Goodbye Vulcan: Real-life Star Trek exoplanet doesn’t exist

Serious man with pointy ears looking up from a console.
Leonard Nimoy as Spock in a publicity photo for the 1960s American television show Star Trek. Astronomers thought they’d located a real-life planet Vulcan where Spock’s homeworld was supposed to be. But that “discovery” was an astronomical illusion. Image via Wikimedia Commons.
  • HD 26965 b, also nicknamed Vulcan after the famous planet in the Star Trek franchise, was thought to orbit the sunlike star 40 Eridani A, 16 light-years away. But some astronomers had doubts.
  • A new study indicates the planet doesn’t really exist. Telescopes at Kitt Peak National Observatory showed the planet is likely just an astronomical illusion.
  • While disappointing, there are still thousands of other confirmed exoplanets that astronomers have discovered.

Vulcan was just an illusion

Now you see it, now you don’t. In 2018, astronomers said they had found an exoplanet orbiting the sunlike star 40 Eridani A. It didn’t take long for the planet to earn the nickname Vulcan, the home planet of Spock in “Star Trek.” That’s because the fictional Vulcan supposedly orbited the star 40 Eridani A, too. But on May 28, 2024, a team of researchers using telescopes at Kitt Peak National Observatory in Arizona said a new study shows the planet never really existed at all. It was an astronomical illusion.

The research team, led by Abigail Burrows at Dartmouth College in Hanover, New Hampshire, and the Jet Propulsion Laboratory in Pasadena, California, published their peer-reviewed results in The Astronomical Journal on April 26, 2024.

Exoplanet Vulcan: Mottled reddish sphere with bright and dark patches. Stars in black space in background.
View larger. | Artist’s concept of what HD 26965 b – or Vulcan – might have looked like, if it actually existed. A new study shows that the possible exoplanet is likely just an astronomical illusion. Image via NASA/ JPL-Caltech.

A real-life exoplanet Vulcan?

Finding a possible planet around the star 40 Eridani A – made famous in “Star Trek” – was exciting. Indeed, the science fiction version of the planet, Vulcan, was a well-known staple of “Star Trek” lore as Spock’s homeworld. And there could actually be a real planet orbiting that star. And it was only 16 light-years away. Scientists gave it the scientific name HD 26965 b. But after the original discovery in 2018, some astronomers had doubts. In fact, some studies suggested it didn’t really exist at all.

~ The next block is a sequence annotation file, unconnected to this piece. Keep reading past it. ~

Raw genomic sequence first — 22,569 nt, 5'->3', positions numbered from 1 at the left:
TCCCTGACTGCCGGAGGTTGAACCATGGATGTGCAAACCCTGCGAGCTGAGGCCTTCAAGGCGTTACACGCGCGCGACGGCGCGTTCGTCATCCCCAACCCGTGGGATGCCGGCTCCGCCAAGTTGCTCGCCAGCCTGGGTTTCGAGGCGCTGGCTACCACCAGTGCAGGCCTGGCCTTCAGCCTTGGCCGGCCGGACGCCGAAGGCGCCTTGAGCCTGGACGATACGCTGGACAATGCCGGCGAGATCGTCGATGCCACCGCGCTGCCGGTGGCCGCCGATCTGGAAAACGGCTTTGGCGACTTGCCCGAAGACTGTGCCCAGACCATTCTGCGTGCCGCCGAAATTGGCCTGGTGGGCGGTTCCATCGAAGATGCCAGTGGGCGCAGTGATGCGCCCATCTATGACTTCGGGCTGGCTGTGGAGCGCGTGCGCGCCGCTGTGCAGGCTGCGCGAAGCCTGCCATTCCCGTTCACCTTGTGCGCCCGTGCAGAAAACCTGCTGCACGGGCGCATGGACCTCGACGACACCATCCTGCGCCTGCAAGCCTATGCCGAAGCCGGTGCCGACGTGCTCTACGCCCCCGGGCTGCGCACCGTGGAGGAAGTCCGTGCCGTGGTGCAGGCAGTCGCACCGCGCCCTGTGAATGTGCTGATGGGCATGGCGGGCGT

Even the astronomers who made the initial possible detection of the real-life Vulcan cautioned it might not be real.

HD 26965 b was thought to be a “super-Earth.” That is, a planet larger than Earth, but smaller than Neptune. It orbited its star every 42 days.

A new search for Vulcan

Now, new analysis has not only added to the previous doubts, it has pretty much squashed the idea of HD 26965 b being a real planet. The researchers used high-precision radial velocity measurements that had not been available in 2018. They used a newer radial velocity instrument called NEID, at Kitt Peak National Observatory. It utilizes the Doppler effect to measure shifts in the light spectrum of a star. Those shifts can reveal slight wobbling motions due to the gravitational pull of planets.

Reddish sphere with bluish patches on light gray background.
View larger. | This is an artist’s concept of the planet Vulcan in “Star Trek.” Image via Shisma/ Wikimedia Commons (CC BY 4.0).

An astronomical illusion

The researchers looked for the signal of the planet at various wavelengths of light coming from the star. In so doing, they found something not quite right. There were differences between the individual wavelength measurements and the total measurement when they were combined together. What did that mean?

It suggested the Doppler signal of the planet was instead something “flickering” on the surface of the star itself. This coincided with the observed 42-day rotation. It could be due to convection, the movement of hotter and cooler layers beneath the star’s surface. Star spots – like our sun’s sunspots – and plages may also play a role. Plages are bright regions, kind of the opposite of dark star spots. Plage is the French word for beach.

Essentially, the planet was an astronomical illusion. As the paper concluded:

… the likely origin of the periodic signal seen in HD 26965 is stellar activity.

40 Eridani A is one of three stars in the 40 Eridani system, in the constellation Eridanus the River. If there was a planet orbiting 40 Eridani A, the other two stars would shine brightly in its sky. 40 Eridani B is a white dwarf star, while 40 Eridani C is a red dwarf.

Still a lot of exoplanets out there

The new and improved radial velocity measurements will also help astronomers identify other false positive exoplanets, which is a good thing. But not to worry, there are still thousands of confirmed exoplanets astronomers have found. And there will be many more in the months and years ahead.

Bottom line: Astronomers thought there might be a real-life version of the famous “Star Trek” exoplanet Vulcan orbiting the star 40 Eridani A. But a new study shows it’s not real.

Source: The Death of Vulcan: NEID Reveals That the Planet Candidate Orbiting HD 26965 Is Stellar Activity


Read more: Life imitates art? Astronomers find Star Trek planet Vulcan

Read more: Tatooine exoplanets may be more habitable than we thought

June 9, 2024

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